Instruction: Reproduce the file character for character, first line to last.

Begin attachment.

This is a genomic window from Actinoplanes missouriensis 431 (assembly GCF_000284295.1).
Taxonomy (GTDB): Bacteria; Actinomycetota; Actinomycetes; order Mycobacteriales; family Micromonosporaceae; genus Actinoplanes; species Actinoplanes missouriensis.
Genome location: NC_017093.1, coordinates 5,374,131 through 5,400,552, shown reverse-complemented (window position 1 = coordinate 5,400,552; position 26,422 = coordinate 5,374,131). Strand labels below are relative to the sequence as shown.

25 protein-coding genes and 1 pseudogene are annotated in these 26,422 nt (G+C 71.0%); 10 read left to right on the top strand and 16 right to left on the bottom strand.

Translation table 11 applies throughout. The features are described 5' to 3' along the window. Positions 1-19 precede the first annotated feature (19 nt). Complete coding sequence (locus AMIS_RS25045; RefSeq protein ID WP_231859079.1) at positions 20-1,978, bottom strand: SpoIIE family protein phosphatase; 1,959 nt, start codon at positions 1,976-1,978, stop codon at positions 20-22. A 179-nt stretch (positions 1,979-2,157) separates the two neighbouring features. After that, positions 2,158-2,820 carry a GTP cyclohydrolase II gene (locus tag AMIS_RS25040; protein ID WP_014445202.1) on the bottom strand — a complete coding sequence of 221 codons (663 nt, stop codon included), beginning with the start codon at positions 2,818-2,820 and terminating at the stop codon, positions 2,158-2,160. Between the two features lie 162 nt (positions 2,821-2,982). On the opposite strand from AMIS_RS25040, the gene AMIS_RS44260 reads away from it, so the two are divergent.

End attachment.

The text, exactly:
This is a genomic window from Actinoplanes missouriensis 431 (assembly GCF_000284295.1).
Taxonomy (GTDB): Bacteria; Actinomycetota; Actinomycetes; order Mycobacteriales; family Micromonosporaceae; genus Actinoplanes; species Actinoplanes missouriensis.
Genome location: NC_017093.1, coordinates 5,374,131 through 5,400,552, shown reverse-complemented (window position 1 = coordinate 5,400,552; position 26,422 = coordinate 5,374,131). Strand labels below are relative to the sequence as shown.

25 protein-coding genes and 1 pseudogene are annotated in these 26,422 nt (G+C 71.0%); 10 read left to right on the top strand and 16 right to left on the bottom strand.

Translation table 11 applies throughout. The features are described 5' to 3' along the window. Positions 1-19 precede the first annotated feature (19 nt). Complete coding sequence (locus AMIS_RS25045; RefSeq protein ID WP_231859079.1) at positions 20-1,978, bottom strand: SpoIIE family protein phosphatase; 1,959 nt, start codon at positions 1,976-1,978, stop codon at positions 20-22. A 179-nt stretch (positions 1,979-2,157) separates the two neighbouring features. After that, positions 2,158-2,820 carry a GTP cyclohydrolase II gene (locus tag AMIS_RS25040; protein ID WP_014445202.1) on the bottom strand — a complete coding sequence of 221 codons (663 nt, stop codon included), beginning with the start codon at positions 2,818-2,820 and terminating at the stop codon, positions 2,158-2,160. Between the two features lie 162 nt (positions 2,821-2,982). On the opposite strand from AMIS_RS25040, the gene AMIS_RS44260 reads away from it, so the two are divergent.